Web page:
There has been some debate about just how “deep” the inspection of packets needs to be for the inspection to qualify as DPI. The strictest conception of “deep” draws a line between IP addresses and all other data in the packet, claiming that the use of any data other than the destination IP address constitutes DPI. A slightly more expansive conception makes a distinction between IP headers and the rest of the packet: inspection of any packet data other than IP header fields is considered deep. Chris Parsons classifies three levels of depth: “shallow,” which uses OSI layers 1-3, “medium,” which uses OSI layers 1-5, and “deep,” which uses data at all OSI layers. Paul Ohm has noted that a comparable distinction that telephone companies have historically made is between “content” (the actual telephone conversation) and “addressing” (the numbers dialed).
Taking these definitions together with an understanding of the layered structure of Internet packets, a conception of how “deep” DPI needs to be before it takes on privacy implications begins to emerge. It seems quite clear that ISPs’ use of IP headers, at OSI layer 3, is unobjectionable. IP headers have always been used by ISPs to route to packets to their destinations, and thus there is no new privacy risk created through this continued use.
TCP headers provide a minimal amount of additional information about an Internet user’s online activities, primarily in the form of port numbers. Many applications adhere to specific registered port numbers. Thus, by inspecting TCP headers, ISPs may glean some limited information about their subscribers’ activities that goes beyond what IP headers reveal. However, in part because web browsing is the dominant form of Internet usage, many non-web applications have migrated to port 80 in order to take advantage of web optimizations. Some applications also use non-standard ports, or they change the ports they use over time. Thus, while TCP headers provide some application-level information, when used in isolation, the privacy risk derived from inspection of TCP headers appears to be minimal.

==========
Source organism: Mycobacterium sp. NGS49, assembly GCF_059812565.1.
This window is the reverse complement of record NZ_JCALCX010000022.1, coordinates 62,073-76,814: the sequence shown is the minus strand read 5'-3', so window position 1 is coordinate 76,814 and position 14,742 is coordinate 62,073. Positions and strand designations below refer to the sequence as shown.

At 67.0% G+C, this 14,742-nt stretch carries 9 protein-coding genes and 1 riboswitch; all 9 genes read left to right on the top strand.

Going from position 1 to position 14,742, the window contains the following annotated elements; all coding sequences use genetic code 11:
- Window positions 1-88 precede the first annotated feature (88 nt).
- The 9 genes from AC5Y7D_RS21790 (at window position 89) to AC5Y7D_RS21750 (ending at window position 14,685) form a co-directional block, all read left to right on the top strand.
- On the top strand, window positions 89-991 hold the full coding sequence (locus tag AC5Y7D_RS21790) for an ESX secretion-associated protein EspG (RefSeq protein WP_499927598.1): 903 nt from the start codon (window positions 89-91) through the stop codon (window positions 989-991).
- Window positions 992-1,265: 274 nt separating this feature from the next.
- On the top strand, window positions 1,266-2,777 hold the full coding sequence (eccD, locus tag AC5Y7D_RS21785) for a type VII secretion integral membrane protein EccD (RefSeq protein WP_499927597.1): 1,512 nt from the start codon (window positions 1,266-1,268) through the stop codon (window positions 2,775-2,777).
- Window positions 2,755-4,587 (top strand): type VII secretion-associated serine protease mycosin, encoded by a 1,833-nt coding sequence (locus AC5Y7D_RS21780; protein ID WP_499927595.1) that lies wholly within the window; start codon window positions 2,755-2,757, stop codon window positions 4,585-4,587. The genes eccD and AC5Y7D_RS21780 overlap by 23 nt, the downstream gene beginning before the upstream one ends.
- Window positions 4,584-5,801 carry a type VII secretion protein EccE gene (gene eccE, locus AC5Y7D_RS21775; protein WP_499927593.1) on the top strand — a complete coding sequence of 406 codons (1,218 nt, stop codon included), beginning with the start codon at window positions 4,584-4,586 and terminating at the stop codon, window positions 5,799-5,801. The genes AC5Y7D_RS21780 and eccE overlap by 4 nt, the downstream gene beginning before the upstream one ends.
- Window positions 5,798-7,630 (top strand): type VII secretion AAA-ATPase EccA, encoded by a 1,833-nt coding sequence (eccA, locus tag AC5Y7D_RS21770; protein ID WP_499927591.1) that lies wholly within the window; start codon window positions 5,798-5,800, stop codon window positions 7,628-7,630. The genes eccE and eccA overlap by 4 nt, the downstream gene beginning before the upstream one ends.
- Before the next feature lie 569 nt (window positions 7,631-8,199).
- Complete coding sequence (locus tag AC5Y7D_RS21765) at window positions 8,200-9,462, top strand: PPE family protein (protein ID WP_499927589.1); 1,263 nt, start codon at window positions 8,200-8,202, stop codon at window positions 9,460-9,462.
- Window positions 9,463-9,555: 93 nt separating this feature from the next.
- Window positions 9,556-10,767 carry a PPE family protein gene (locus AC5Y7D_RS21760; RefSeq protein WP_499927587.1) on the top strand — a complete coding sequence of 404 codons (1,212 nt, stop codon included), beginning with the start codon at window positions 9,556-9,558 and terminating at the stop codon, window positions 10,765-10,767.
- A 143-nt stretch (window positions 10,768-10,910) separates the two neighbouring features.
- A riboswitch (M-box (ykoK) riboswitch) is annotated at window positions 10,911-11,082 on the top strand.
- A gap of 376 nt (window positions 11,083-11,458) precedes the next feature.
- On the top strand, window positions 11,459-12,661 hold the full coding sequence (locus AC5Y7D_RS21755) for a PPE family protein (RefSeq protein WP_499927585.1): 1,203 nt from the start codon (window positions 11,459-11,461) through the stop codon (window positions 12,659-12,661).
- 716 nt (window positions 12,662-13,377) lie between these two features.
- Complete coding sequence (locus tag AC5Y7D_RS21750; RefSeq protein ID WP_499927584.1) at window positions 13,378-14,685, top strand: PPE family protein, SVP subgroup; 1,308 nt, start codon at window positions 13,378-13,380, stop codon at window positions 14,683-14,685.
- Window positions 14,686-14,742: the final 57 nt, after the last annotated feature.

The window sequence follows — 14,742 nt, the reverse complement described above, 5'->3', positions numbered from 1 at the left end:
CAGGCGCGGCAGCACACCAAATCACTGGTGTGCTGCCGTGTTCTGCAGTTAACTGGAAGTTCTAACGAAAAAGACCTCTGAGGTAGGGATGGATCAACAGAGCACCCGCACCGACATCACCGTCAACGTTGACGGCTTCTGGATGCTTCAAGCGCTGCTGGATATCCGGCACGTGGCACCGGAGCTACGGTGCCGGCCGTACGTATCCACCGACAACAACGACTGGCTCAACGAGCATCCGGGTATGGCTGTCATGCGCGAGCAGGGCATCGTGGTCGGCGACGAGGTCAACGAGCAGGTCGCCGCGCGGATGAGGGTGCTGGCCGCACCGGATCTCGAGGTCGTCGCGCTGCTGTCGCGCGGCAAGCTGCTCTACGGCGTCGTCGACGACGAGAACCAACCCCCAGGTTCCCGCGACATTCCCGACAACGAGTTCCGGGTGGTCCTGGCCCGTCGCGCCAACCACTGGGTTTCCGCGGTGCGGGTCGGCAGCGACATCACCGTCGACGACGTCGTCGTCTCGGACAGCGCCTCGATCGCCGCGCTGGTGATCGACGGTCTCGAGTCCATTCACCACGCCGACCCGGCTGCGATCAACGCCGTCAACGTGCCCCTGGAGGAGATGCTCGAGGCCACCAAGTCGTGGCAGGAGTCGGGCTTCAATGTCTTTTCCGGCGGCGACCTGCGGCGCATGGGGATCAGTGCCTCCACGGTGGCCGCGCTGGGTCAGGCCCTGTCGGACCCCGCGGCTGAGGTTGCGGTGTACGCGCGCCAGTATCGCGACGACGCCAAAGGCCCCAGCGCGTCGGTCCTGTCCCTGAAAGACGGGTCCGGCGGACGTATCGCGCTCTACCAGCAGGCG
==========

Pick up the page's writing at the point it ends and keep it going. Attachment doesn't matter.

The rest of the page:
Determining the user’s privacy interest in packet payloads is a thornier task. Payloads often contain application headers, and many of these headers — such as the HTTP version type and content encodings cited earlier — are fairly innocuous from a privacy perspective. However, other kinds of headers can reveal much more sensitive information about a person’s Internet activities, such as search terms, email recipient addresses, and many other kinds of data.
Even if the level of privacy protection accorded to a particular kind of application header were clear, for most application headers it would be next to impossible for an ISP to pluck out the header information without also inspecting at least a small amount of other data within a payload. Whereas IP and TCP headers have standardized formats, there is no standard format for payloads, nor a mechanism for ISPs to know definitively from IP or TCP header information whether a particular packet will contain an HTTP request, email to/from headers, or any other specific application data. ISPs can make good guesses about what a packet contains by observing the characteristics of the traffic flow – the sequences, sizes, and timing of streams of packets – together with TCP port information, but ultimately, finding application header information within a packet requires inspecting the packet payload itself.
The same analysis holds true for application data, including the content that Internet users access online and generate themselves. Internet users may not have a particularly strong privacy interest in some of this data – the content of an online weather report, for example. But the breadth of activities that Internet users engage in is increasingly vast and can incorporate information at all levels sensitivity. Email, instant messaging, VoIP, file-sharing, and the inumerable list of web-based activities – from reading the news to visiting to social networks to searching for health information – each carry with them a particular set of user privacy expectations. To attempt to ferret out particular bits that an ISP could inspect without sweeping in privacy-sensitive content is likely an impossible task.
The thread tying all of these pieces together is the inspection of application-level data. Whether it exists as port numbers in TCP headers or in packet payloads, when ISPs go beyond their traditional use of IP headers to route packets, privacy risks begin to emerge. They may be minimal, as with the mere inspection of TCP headers. But beyond OSI layer 4, drawing any firm conclusions about which parts of a packet are or are not privacy-sensitive becomes exceedingly difficult. Thus, the most useful way to understand DPI is as a practice applied to application-level data — any data above OSI layer 3 that relates to an application — with an understanding that the inspection of OSI layer 4 data alone may incur minimal privacy risk.